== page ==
Spinning reserve is the generation capacity that is online but unloaded and that can respond within 10 minutes to compensate for generation or transmission outages.
FG Consider Diversification To Generate Revenue
As revenue from oil nosedives following incessant global price fluctuations, the Federal Government is now channeling efforts to the development of minerals in the mines and steel industry to shore up foreign exchange earnings.
Officials of the Federal Ministry of Mines and Steel Development said on Wednesday that while there had been concerted efforts to develop various minerals in the sector, much emphasis had been placed recently on the development of bitumen, barite and gold.
They told our correspondent in Abuja that the government through the mines and steel ministry was striving to diversify the Nigerian economy away from oil as the major foreign exchange earner for Nigeria.
They also confirmed that large quantities of gold had been discovered in various locations in Zamfara and Osun states.
Asked if the government had initiated programmes to explore the minerals and boost revenues now that the country’s income had plunged, the Special Assistant on Media to the Minister of Mines and Steel Development, Ayodeji Adeyemi, replied in the affirmative.
He said, “Indeed, the ministry has the mandate to generate revenue and diversify the economy through the mines sector.
“And bitumen is one of the key resources which the nation is abundantly endowed with, that has been identified for strategic development.”
To buttress his position, Adeyemi shared some recent presentations of the Minister of Mines and Steel Development, Olamilekan Adegbite, where the minister said his ministry was gathering data on some bitumen fields across the country to attract investors.
“A lot of people are interested in bitumen, which is coming from both local and foreign investors. However, we are still acquiring data in some of the fields,” the minister stated.
On barite, the minister said the mines and steel ministry was working on raising the quality of barite produced in Nigeria to an internationally acceptable standard, as certified by the American Petroleum Institute.
Adegbite said his ministry had contracted a consultant to help raise the standard in the local production of barite to ensure that oil industry players make use of barite produced in Nigeria as against importing the commodity from other countries.
He said, “Barite is a critical weighting material in drilling fluids used in the oil industry. We have a lot of barites but the issue is that it is not produced to API standards. However, we are putting a system in place which would be ready to launch in about July.
“We have got the millers who can produce barite to API standard. Hence we will be able to compete with foreigners and it would save Nigeria a lot of foreign exchange in import substitution.”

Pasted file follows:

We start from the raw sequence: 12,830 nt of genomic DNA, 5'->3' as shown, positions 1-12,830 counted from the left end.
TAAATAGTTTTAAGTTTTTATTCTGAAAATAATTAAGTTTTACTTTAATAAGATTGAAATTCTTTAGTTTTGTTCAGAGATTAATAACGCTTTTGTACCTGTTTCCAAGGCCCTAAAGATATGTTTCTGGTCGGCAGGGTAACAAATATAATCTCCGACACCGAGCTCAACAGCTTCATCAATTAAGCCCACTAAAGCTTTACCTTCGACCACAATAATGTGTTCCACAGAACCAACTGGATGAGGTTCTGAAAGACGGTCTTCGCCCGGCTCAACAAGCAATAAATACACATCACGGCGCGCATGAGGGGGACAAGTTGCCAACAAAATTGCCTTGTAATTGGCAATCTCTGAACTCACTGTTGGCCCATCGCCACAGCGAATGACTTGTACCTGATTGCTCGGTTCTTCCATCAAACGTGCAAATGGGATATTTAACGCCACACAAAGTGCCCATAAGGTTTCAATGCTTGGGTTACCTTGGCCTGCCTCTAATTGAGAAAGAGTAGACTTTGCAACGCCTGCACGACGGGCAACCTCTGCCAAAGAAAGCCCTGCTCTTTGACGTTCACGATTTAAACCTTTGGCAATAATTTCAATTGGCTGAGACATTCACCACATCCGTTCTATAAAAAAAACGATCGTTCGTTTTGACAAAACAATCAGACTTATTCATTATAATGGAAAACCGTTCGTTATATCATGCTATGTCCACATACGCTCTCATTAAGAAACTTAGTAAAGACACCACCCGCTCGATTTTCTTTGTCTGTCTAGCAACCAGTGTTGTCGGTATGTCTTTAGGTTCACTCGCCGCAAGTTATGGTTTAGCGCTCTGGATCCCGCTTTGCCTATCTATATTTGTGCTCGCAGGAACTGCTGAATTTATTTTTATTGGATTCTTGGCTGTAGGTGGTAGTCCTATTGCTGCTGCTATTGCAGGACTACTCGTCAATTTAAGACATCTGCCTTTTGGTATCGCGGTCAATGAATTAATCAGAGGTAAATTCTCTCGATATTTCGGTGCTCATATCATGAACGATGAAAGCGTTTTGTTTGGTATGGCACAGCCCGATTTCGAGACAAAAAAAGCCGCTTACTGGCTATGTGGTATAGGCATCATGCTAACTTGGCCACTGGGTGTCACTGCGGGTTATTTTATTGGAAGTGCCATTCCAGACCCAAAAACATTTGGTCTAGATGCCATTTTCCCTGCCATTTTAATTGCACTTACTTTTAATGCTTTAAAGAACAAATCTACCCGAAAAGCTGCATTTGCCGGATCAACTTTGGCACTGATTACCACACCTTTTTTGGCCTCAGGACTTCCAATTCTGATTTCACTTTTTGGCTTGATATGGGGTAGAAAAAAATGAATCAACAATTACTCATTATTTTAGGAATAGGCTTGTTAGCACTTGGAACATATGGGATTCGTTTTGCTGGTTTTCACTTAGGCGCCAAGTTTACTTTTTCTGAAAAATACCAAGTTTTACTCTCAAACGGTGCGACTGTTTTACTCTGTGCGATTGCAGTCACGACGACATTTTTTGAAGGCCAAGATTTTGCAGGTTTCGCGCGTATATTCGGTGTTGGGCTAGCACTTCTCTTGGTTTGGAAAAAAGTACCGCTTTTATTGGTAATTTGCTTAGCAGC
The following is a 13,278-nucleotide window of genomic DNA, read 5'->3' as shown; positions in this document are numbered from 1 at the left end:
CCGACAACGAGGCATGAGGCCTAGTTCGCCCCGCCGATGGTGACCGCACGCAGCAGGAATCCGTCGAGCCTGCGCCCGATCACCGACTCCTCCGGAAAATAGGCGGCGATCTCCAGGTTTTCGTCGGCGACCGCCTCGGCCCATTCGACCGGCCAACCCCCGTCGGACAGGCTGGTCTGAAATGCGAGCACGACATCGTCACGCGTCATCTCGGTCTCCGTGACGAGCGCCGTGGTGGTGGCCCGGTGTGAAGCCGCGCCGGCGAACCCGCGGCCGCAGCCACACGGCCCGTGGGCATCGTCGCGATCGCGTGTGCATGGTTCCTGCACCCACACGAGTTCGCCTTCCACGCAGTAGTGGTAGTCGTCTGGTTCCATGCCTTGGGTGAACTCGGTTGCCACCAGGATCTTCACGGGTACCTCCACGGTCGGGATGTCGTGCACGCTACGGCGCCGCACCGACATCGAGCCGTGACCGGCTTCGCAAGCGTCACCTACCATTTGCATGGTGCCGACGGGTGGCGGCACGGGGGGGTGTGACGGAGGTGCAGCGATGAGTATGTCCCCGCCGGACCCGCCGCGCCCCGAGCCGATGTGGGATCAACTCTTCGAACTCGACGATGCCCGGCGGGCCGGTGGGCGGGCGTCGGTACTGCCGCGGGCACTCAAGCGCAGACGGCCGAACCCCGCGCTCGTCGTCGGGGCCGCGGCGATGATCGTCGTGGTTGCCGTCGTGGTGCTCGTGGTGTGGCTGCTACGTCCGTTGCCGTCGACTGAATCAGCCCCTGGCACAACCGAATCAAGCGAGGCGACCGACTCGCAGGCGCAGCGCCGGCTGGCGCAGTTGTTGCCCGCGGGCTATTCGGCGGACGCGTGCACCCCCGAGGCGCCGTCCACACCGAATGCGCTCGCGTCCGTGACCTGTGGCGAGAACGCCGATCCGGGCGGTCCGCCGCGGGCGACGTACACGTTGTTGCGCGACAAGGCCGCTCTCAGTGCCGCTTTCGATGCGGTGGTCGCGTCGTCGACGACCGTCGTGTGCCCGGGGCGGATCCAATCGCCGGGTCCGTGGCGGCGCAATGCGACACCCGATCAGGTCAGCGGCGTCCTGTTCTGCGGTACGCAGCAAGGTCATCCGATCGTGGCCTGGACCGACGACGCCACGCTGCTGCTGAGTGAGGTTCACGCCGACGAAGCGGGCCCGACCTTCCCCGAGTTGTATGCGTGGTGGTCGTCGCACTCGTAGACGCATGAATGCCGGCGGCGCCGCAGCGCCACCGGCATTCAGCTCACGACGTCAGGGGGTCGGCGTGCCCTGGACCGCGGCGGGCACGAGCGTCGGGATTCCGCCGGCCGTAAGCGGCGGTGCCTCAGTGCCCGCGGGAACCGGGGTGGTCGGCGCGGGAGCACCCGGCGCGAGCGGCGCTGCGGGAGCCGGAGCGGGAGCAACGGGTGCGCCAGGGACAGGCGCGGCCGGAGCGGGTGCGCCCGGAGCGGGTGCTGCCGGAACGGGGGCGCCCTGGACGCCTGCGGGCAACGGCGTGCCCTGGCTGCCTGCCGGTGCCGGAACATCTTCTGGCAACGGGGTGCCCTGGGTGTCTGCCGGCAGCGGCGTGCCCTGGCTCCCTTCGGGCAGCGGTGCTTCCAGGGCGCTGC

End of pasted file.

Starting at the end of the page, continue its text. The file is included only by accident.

On the development of gold, officials at the ministry further stated that the commodity had been aggregated for the production of bullion bars and that this was the first time that such aggregation was happening in Nigeria.
They stated that the gold was sourced from artisanal miners, while the final refining to bullion was done in Turkey.
The sources stated that the ministry had registered two refineries that would now refine to LBMA standard when they come on stream. LBMA is the de facto standard, trusted around the world.
Nigeria Sovereign Investment Authority Generates N160.06 Billion in 2020
The Nigeria Sovereign Investment Authority (NSIA) generated revenue of N160.06 billion in 2020, according to the latest audited financial reports announced by the Managing Director of NSIA Mr. Uche Orji.
The NSIA income came from devaluation gain of N51 billion, and core income of N109 billion compared to N33.07 billion in 2019.
But Orji lamented: “Covid-19 adversely affected logistics around infrastructure projects, especially the toll road projects and the presidential fertiliser initiative.”
Despite the pandemic, the Authority achieved 33 percent growth in Net Assets to N772.75 billion compared to the previous year’s performance of N579.54 billion.
Orji said the NSIA “received additional contribution of $250 million; and provided first stabilisation support to the Federal Government of $150 million withdrawn from Stabilisation Fund last year.”
The same year, the NSIA received $311 million from funds recovered from the late General Abacha from the United States Department of Justice and Island of Jersey for deployment towards the Presidential Infrastructure Development Fund (PIDF) projects of Abuja-Kaduna-Kano Highway, Lagos Ibadan Expressway and Second Niger Bridge.
In response to COVID-19, Orji said: “NSIA partnered the global Citizen, a not-for profit group, to form the Nigeria Solidarity Support Fund. Separately NSIA acquired and distributed oxygen concentrators to the 21-teaching hospital as part of corporate social responsibility; in addition to staffing support to the Presidential taskforce on COVID-19.”
In 2020, the NSIA “invested additional capital into NG Clearing, the first derivative clearing house in Nigeria to maintain NSIA’s shareholding at 16.5 per cent following the company’s rights issue of 2020″ Orji said.